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What We’re Reading: October 1, 2015

By The Prindle Institute for Ethics
1 Oct 2015
Image created from a photograph by Conner Gordon

Skin Feeling (New Inquiry)
by Sofia Samatar
“What it is to be encountered as a surface, to be constantly exposed as something you are not.”

Fact Check: Your Demand for Statistical Proof is Racist (The Society Pages)
by Candice Lanuis
“This past December, most major American news outlets ran a story about police shooting statistics and race. No matter where they were situated on the political spectrum, journalists, pundits, and researchers tried to answer the question: Are American police disproportionately targeting and killing black people? The answers were universally supported by data, statistics, claims of objectivity, and a rhetoric of uncomfortable truths. Their conclusions, however, were all over the map.”

Give Poor People Cash (Atlantic)
by Charles Kenney
“And the good news is that growing evidence around the world suggests there’s a simple design for a safety-net system that may not create dependency—and may help lift people up and out of poverty: Give poor people cash without conditions attached, and it turns out they use it to buy goods and services that improve their lives and increase their future earnings potential.”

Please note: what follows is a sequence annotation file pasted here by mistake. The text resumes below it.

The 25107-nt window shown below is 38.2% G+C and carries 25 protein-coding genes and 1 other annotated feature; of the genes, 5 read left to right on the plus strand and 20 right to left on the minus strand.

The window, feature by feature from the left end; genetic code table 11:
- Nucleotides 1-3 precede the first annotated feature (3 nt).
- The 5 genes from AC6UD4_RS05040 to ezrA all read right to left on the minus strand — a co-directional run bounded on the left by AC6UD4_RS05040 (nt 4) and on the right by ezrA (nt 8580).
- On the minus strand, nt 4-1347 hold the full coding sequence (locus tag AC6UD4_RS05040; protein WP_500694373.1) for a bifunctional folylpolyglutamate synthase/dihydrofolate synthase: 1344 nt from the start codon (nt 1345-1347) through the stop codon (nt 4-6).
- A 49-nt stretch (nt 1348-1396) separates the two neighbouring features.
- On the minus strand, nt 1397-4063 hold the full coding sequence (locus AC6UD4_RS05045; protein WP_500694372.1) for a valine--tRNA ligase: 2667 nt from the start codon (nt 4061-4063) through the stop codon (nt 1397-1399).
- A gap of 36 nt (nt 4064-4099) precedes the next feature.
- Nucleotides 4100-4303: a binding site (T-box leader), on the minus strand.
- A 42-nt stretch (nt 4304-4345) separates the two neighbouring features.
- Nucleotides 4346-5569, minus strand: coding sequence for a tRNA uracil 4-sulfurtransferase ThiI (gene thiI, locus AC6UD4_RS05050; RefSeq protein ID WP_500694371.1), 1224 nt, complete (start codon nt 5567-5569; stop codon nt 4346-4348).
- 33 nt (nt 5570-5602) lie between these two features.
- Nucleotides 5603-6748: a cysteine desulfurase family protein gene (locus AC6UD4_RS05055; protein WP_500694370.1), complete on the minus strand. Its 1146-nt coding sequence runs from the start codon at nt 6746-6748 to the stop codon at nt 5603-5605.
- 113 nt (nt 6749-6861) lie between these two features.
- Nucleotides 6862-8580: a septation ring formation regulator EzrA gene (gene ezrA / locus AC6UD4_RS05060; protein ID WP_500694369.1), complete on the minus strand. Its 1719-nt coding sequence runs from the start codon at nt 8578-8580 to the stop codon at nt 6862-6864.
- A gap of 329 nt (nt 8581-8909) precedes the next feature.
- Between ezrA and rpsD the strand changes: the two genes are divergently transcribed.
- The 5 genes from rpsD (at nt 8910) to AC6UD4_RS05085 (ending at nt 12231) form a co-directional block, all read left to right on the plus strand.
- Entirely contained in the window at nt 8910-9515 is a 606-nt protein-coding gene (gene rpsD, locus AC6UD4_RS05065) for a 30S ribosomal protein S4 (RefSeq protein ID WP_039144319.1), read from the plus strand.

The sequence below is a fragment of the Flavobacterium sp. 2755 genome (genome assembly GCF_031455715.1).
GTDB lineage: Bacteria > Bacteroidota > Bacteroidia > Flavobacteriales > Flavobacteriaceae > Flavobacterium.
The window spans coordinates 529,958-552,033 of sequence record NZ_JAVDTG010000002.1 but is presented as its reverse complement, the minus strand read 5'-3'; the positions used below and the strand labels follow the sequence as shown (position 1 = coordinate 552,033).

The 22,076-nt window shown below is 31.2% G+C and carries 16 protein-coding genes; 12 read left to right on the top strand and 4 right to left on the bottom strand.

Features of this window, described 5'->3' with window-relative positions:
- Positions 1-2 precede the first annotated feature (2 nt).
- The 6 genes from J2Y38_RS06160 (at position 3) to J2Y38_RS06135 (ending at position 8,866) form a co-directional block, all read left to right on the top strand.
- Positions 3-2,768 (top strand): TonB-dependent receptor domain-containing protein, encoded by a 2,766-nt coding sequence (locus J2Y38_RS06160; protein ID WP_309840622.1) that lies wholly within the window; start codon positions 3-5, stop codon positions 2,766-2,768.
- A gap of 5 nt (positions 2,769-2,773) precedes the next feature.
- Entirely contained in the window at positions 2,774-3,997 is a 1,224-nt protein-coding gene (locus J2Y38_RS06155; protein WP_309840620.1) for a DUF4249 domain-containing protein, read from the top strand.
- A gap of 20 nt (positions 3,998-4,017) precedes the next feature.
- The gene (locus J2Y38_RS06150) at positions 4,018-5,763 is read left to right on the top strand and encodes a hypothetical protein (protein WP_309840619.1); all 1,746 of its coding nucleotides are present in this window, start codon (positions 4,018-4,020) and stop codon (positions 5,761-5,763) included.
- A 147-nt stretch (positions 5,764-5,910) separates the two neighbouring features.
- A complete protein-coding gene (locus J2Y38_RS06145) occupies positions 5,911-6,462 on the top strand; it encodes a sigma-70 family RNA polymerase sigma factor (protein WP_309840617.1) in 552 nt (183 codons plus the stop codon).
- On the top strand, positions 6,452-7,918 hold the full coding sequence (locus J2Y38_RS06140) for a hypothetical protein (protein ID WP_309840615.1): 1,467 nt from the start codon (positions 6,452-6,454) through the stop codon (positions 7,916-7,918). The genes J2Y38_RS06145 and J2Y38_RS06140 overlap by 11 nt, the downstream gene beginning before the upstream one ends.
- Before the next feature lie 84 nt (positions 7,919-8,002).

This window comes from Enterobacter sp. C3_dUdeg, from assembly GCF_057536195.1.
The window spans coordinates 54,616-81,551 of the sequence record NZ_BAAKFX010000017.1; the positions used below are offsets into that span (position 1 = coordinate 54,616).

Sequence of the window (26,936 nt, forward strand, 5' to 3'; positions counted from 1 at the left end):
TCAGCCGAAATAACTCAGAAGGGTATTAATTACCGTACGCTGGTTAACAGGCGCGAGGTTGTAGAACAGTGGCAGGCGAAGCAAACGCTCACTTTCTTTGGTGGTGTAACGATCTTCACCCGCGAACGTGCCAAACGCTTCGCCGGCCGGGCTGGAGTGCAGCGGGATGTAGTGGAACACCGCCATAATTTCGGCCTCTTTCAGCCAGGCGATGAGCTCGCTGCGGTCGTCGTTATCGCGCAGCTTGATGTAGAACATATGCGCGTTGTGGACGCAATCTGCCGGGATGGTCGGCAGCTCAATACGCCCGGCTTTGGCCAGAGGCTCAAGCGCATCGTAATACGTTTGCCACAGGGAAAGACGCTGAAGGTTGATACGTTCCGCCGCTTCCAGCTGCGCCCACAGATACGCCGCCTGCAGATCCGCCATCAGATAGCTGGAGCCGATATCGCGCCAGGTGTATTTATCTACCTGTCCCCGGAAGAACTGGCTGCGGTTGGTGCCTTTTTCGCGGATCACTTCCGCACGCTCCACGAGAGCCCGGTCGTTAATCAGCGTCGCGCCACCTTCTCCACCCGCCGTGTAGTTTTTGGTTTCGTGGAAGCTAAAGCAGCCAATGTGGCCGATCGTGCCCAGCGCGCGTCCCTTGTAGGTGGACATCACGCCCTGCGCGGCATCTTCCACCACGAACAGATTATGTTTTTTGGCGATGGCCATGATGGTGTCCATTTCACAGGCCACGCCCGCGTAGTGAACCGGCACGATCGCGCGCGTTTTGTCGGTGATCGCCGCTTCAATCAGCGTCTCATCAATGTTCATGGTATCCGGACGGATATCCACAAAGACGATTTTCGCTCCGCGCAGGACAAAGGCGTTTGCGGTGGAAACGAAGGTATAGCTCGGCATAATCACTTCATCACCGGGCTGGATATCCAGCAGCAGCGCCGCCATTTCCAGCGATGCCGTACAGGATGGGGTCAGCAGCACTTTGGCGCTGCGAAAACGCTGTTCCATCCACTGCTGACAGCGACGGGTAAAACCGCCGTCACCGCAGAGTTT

Report Questions Free Community College (Inside Higher Ed)
“A new report from the Manhattan Institute for Policy Research — a conservative think tank — argues that community colleges aren’t ready for the consequences of providing “free” tuition until they provide intensive counseling and “emulate” the for-profit college sector with relevant course work and internships.”

Are Peter Singer’s Ideas Too Dangerous to Hear? (The Star)
by Peter Kavanagh
“If you are an animal, Peter Singer might be the closest thing you have to Moses. If you are a severely disabled human baby — or a disability activist — he’s more akin to the Angel of Death.”

Race and Class Collide in a Plan for Two Brooklyn Schools (New York Times)
by Kate Taylor
“To the city, the solution for the overcrowding at P.S. 8 seemed obvious: move those two neighborhoods from P.S. 8’s zone and into that of P.S. 307, which is nearby and has room to spare. The proposal, however, has drawn intense opposition, and not only from the families who would be rezoned from the predominantly white P.S. 8 to the mostly black P.S. 307. Some residents of the housing project served by P.S. 307 also oppose the rezoning, worried about how an influx of wealthy, mostly white families could change their school.”

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